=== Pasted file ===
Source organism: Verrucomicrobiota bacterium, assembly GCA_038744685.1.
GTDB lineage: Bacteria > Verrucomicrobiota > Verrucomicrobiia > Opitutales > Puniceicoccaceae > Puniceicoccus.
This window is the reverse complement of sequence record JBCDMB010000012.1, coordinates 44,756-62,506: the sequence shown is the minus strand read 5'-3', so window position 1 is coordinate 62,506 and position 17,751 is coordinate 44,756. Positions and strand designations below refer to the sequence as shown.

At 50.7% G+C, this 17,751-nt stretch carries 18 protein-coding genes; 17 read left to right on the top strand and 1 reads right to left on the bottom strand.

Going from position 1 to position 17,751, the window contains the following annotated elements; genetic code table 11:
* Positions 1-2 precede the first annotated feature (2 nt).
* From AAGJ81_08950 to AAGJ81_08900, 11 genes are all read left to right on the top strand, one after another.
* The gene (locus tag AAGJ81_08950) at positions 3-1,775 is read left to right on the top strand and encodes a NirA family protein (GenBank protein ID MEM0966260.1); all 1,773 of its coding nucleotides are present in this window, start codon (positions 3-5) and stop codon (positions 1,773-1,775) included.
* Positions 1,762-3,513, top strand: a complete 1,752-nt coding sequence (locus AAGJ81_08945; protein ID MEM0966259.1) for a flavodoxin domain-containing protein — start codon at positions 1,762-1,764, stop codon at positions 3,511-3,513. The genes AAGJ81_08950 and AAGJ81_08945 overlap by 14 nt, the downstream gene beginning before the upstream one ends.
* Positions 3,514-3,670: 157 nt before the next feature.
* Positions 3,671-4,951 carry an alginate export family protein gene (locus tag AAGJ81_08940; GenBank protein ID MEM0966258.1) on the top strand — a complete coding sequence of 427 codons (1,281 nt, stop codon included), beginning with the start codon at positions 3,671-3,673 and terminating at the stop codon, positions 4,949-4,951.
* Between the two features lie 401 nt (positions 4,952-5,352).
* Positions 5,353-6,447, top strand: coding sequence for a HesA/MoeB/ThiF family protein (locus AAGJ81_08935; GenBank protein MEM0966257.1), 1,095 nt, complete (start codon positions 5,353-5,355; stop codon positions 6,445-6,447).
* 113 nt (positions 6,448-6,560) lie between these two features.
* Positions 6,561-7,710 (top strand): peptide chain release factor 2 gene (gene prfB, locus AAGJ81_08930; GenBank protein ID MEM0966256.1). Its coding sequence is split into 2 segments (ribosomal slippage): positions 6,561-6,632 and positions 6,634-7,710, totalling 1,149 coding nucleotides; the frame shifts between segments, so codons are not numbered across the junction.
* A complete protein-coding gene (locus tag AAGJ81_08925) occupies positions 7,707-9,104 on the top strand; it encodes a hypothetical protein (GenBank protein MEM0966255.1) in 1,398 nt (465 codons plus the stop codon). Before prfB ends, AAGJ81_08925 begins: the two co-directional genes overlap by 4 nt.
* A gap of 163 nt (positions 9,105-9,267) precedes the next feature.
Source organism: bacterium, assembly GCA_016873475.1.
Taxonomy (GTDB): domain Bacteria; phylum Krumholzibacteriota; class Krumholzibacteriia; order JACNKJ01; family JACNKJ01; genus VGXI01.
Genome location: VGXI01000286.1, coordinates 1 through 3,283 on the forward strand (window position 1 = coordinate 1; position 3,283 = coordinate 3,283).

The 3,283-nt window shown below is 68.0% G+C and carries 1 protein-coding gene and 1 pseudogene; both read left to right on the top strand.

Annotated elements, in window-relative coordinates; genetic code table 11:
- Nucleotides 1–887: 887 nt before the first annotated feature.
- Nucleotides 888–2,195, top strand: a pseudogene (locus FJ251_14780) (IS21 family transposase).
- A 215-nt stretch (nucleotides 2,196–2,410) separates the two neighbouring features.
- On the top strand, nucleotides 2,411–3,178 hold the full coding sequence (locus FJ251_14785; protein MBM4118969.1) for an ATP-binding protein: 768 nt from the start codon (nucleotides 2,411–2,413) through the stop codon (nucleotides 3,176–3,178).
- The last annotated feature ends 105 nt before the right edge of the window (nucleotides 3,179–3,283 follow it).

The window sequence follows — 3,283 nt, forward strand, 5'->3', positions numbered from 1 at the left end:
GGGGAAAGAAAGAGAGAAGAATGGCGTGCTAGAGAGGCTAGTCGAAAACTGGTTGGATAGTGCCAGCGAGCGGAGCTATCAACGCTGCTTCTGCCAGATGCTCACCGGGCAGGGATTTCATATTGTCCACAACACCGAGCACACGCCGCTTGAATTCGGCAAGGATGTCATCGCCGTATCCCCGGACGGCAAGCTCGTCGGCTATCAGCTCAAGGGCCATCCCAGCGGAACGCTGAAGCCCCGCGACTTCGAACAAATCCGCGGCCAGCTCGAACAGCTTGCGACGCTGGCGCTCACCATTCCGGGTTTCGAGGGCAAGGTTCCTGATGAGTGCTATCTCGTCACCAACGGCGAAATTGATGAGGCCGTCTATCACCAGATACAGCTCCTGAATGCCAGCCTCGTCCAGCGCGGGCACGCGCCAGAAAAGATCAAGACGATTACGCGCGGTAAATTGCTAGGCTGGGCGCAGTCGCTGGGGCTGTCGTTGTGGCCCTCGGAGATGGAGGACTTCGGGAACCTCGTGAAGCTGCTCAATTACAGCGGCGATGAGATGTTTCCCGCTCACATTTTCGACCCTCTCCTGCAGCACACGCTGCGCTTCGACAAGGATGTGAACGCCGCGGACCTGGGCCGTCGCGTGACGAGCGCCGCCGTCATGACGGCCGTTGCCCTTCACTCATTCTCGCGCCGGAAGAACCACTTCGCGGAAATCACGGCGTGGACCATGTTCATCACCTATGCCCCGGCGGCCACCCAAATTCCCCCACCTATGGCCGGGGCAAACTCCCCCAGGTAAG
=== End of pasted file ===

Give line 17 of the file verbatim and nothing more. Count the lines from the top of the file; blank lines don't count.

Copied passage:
* A gap of 163 nt (positions 9,105-9,267) precedes the next feature.